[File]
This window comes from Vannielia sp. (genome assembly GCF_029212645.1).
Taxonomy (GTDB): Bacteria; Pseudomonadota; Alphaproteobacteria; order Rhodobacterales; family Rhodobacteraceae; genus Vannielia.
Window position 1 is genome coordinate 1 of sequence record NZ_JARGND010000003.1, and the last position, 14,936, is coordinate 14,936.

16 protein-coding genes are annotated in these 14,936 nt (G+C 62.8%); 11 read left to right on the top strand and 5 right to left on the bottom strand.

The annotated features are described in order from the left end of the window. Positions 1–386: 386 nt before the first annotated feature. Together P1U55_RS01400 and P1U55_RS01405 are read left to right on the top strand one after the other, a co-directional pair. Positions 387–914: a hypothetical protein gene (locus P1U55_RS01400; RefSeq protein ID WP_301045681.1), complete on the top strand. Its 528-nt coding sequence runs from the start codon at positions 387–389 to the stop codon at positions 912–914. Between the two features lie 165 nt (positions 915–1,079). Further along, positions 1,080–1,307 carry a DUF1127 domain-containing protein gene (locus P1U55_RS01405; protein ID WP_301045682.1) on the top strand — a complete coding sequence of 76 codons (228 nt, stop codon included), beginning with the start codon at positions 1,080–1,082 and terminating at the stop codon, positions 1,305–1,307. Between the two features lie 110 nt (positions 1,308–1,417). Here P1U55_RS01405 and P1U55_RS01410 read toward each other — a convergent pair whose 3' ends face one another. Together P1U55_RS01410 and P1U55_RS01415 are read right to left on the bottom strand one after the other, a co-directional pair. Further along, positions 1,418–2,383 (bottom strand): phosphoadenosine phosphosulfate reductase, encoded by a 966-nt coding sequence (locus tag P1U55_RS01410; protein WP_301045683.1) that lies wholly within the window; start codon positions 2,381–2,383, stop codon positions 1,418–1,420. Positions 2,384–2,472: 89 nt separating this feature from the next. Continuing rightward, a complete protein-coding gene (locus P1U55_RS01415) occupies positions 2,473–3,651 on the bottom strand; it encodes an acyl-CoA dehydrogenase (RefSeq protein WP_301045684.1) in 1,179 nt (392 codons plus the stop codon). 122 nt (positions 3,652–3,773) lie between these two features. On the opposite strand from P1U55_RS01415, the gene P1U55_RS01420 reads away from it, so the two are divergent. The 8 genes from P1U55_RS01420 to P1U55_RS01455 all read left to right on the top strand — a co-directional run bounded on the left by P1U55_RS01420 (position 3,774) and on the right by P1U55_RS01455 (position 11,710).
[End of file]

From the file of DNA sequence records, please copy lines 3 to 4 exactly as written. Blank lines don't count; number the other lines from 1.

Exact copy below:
Window position 1 is genome coordinate 1 of sequence record NZ_JARGND010000003.1, and the last position, 14,936, is coordinate 14,936.

16 protein-coding genes are annotated in these 14,936 nt (G+C 62.8%); 11 read left to right on the top strand and 5 right to left on the bottom strand.